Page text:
UK house prices have fallen at their fastest rate for two and a half years as the fallout from Liz Truss’s disastrous mini-budget put buyers off according to Nationwide, which warned inflation and rising interest rates would weigh on the market in the coming months.

The price of an average home dropped 1.4% to £263,788 in November, according to the lender’s house price index, accelerating a slowdown that saw prices fall 0.9% in October. It was the third monthly fall in a row, and the biggest drop since June 2020.

On an annual basis, annual house price growth slowed sharply to 4.4% in November, from 7.2% a month earlier.

The slowdown in November illustrated the lasting impact of September’s mini-budget, which spooked markets and increased borrowing costs. While government borrowing rates have eased since then, average fixed mortgage rates are still hovering at about 5% and have continued to weigh on demand.

Nationwide said a larger proportion of people have been priced out of the market and have needed to borrow more money to buy a home.

Surging inflation hit 11.1% in October – its highest level since 1981 – on the back of surging energy bills, which has reduced the spending capacity of UK households, including prospective homebuyers.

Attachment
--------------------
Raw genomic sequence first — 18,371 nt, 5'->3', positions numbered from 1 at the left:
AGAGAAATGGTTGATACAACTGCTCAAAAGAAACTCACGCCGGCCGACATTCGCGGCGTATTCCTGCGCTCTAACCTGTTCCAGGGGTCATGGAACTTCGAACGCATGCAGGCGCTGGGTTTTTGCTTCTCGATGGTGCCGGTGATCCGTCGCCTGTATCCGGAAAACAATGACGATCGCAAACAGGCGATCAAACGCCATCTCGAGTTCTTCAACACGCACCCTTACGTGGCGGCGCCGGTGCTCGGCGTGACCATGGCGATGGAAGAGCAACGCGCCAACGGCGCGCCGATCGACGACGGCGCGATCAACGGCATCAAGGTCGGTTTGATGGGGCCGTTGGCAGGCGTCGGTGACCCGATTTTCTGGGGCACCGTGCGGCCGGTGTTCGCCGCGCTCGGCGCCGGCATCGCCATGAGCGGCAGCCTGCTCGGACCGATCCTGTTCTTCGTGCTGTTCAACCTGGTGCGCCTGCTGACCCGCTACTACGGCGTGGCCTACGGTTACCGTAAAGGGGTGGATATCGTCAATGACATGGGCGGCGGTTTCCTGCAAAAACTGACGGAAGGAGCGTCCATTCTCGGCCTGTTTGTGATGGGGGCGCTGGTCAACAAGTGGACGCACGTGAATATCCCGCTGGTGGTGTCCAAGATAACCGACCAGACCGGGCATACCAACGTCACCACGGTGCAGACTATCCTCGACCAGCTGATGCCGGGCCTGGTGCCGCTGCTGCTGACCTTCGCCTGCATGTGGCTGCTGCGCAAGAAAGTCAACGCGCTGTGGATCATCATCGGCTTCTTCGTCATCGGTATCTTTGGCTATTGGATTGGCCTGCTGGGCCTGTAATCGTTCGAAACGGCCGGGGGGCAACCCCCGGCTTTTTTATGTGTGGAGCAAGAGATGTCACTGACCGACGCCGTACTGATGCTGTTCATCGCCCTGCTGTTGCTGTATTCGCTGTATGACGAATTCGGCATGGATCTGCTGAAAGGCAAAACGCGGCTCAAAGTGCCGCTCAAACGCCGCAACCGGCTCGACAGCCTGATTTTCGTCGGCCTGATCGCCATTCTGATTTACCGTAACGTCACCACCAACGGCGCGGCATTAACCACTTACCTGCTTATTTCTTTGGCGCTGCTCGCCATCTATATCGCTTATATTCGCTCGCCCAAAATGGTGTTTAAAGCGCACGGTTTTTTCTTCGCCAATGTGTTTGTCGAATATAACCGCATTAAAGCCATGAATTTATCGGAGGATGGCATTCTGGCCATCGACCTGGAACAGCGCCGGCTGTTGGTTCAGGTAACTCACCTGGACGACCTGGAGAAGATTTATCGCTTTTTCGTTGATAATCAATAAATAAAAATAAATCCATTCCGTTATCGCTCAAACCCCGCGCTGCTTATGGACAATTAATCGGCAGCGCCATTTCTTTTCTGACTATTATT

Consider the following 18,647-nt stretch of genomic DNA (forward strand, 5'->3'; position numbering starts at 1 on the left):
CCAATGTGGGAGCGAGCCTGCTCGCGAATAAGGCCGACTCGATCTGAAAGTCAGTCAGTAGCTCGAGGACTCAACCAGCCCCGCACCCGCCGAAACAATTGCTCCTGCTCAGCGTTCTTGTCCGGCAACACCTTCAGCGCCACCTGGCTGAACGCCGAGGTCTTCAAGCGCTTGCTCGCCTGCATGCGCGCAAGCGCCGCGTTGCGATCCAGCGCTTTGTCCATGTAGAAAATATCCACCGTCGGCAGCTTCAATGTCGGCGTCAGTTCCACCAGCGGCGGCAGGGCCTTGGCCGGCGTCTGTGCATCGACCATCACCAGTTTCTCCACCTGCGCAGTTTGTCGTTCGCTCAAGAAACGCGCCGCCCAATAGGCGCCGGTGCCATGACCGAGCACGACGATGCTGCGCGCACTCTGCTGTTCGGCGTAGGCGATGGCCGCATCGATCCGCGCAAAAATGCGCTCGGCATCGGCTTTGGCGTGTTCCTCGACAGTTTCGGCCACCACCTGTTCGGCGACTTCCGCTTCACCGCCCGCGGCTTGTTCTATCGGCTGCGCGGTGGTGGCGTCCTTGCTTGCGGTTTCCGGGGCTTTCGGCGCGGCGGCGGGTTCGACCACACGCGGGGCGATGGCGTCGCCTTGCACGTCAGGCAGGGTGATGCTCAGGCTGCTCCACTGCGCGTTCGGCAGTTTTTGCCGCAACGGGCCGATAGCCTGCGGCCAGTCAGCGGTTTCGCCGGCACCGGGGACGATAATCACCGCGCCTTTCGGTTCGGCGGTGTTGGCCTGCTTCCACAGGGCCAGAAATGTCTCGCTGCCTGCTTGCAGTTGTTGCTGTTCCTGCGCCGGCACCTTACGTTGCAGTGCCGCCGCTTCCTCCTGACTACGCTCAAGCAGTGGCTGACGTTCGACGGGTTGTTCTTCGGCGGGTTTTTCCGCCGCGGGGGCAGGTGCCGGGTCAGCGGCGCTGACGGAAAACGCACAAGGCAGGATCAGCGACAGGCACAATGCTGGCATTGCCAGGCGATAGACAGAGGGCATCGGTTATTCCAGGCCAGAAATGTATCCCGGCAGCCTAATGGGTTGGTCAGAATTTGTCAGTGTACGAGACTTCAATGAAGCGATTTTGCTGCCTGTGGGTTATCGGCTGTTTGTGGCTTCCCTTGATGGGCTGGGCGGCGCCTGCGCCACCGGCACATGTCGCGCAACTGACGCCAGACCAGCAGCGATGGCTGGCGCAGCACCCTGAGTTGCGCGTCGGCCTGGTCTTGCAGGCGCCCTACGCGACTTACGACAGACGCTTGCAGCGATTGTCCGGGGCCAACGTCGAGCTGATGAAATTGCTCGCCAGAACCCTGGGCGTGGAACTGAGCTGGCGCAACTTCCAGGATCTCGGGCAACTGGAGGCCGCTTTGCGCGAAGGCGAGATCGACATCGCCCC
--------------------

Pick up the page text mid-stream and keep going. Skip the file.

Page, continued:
The slowdown in house prices indicates that the market has cooled relative to the strong growth observed during the pandemic, when in the “race for space” people sought larger homes after UK-wide lockdowns.

Nationwide warned on Thursday that the housing market was unlikely to recover those losses anytime soon, as policymakers at Threadneedle Street ratchet up interest rates further in an attempt to combat climbing prices.

“The market looks set to remain subdued in the coming quarter,” Gardner said. “Inflation is set to remain high for some time and [the]Bank rate is likely to rise further as the Bank of England seeks to ensure demand in the economy slows to relieve domestic price pressures.

“The outlook is uncertain, and much will depend on how the broader economy performs, but a relatively soft landing is still possible.”

However, Gardner said homeowners were still in a relatively strong position, despite the oncoming recession and prospect of higher rates, given that about 85% of mortgages were on fixed-term home loans.

Source: The Guardian